Investigations have taken on tremendous importance in the world of HR, and failing to investigate, or failing to investigate properly, can result in significant liability. When Stuart first designed the HR Law for HR Professionals course, investigations were a small portion of one module. Now, a mere nine years later, we spend one entire day out of five discussing how to conduct an investigation.
As Stuart wrote in his book, You’re Fired! Just Cause for Dismissal in Canada, it is critical that employers investigate before imposing discipline or dismissing an employee for cause. In some cases, they will learn of facts or mitigating factors that, if they had proceeded, would result in liability on their part. In others, the investigation will strengthen their position. But either way, courts have little patience for employers that “jump the gun” and rush to dismissal without a thorough understanding of the facts. They have even less tolerance for employers that conduct a prosecution, building evidence for dismissal, rather than an impartial investigation.
It is now clear that harassment and sexual harassment will not be tolerated. Our courts and tribunals have made it clear that any allegations or suspicions must be investigated. Furthermore, in Ontario, it is now the law: employers must investigate suspected harassment. Failure to do so properly can result in a Ministry of Labour Order that a third party conduct an investigation, to be paid for by the employer.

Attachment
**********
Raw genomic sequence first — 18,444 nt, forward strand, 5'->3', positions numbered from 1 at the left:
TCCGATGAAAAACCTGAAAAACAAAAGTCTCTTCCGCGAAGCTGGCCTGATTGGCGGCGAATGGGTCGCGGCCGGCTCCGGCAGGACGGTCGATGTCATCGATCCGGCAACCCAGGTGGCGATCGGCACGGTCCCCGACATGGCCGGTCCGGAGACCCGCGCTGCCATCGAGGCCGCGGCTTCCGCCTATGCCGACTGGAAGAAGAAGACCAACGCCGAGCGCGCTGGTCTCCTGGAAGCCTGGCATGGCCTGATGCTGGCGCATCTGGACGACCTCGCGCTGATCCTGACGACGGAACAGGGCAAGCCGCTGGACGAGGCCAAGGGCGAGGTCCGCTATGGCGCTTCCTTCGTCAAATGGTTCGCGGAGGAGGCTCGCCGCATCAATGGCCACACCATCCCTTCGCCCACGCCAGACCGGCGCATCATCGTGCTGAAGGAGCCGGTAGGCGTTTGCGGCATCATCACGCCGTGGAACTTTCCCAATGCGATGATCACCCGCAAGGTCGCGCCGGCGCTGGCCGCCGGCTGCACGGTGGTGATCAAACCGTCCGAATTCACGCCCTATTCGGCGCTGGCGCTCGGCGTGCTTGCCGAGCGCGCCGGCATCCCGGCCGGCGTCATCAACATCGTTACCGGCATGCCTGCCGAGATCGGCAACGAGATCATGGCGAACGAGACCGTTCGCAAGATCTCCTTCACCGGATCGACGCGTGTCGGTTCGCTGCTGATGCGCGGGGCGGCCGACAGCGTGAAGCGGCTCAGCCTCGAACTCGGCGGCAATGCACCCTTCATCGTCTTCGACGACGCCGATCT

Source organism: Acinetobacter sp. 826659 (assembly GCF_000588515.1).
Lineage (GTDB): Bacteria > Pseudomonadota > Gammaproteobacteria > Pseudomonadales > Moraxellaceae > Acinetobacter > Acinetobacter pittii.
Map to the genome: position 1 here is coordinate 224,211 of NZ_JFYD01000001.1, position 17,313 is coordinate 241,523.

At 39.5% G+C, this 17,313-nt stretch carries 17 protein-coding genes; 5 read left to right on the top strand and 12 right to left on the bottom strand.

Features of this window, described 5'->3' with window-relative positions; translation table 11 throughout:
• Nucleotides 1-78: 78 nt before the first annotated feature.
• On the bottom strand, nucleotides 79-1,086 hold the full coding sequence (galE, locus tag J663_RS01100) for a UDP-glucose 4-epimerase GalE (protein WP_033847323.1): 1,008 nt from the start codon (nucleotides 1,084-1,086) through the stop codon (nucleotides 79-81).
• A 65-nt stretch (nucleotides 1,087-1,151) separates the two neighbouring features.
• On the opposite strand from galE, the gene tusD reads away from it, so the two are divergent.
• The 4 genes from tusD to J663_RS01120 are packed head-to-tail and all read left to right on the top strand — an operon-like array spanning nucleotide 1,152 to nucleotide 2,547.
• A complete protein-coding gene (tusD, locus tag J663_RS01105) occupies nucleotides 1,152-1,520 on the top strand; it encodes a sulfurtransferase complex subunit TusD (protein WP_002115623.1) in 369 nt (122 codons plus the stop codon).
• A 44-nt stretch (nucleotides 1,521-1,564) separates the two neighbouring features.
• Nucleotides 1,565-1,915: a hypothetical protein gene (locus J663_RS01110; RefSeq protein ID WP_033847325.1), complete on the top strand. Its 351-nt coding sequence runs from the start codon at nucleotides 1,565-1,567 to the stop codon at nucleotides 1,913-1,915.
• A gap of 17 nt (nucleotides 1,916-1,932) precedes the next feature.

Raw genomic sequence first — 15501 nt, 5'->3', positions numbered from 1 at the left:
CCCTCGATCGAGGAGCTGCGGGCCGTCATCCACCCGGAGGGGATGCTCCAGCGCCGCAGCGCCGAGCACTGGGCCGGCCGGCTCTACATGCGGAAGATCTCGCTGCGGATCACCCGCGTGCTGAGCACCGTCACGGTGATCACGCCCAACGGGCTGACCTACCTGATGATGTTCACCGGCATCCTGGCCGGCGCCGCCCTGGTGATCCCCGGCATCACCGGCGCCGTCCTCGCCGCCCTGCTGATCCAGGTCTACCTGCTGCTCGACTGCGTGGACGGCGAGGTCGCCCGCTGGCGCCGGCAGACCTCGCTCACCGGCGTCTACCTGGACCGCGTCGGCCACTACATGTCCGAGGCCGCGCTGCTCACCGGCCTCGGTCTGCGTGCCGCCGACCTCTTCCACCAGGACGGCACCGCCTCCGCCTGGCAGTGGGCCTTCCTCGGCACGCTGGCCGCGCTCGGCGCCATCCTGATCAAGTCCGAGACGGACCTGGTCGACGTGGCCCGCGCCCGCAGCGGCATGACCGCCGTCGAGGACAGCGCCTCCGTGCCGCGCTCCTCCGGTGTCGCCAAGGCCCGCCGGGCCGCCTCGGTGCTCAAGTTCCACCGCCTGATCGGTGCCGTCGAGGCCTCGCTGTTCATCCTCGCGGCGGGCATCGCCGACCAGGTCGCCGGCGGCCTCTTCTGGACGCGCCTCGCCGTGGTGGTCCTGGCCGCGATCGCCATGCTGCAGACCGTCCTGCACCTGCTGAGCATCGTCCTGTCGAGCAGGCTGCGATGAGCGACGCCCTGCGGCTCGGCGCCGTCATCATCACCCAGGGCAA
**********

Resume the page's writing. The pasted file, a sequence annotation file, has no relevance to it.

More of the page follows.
We are fully up to date on the legal requirements, and we will not only tell you when an investigation is necessary, we can retain an investigator, guide the process, review the report and advise you on next steps. In some cases, we will conduct the investigation as well, but in many circumstances this is ill-advised, as we cannot be both counsel and investigator.
No matter what the circumstances, we will ensure that your investigation is done properly and you are not exposed to unnecessary liability.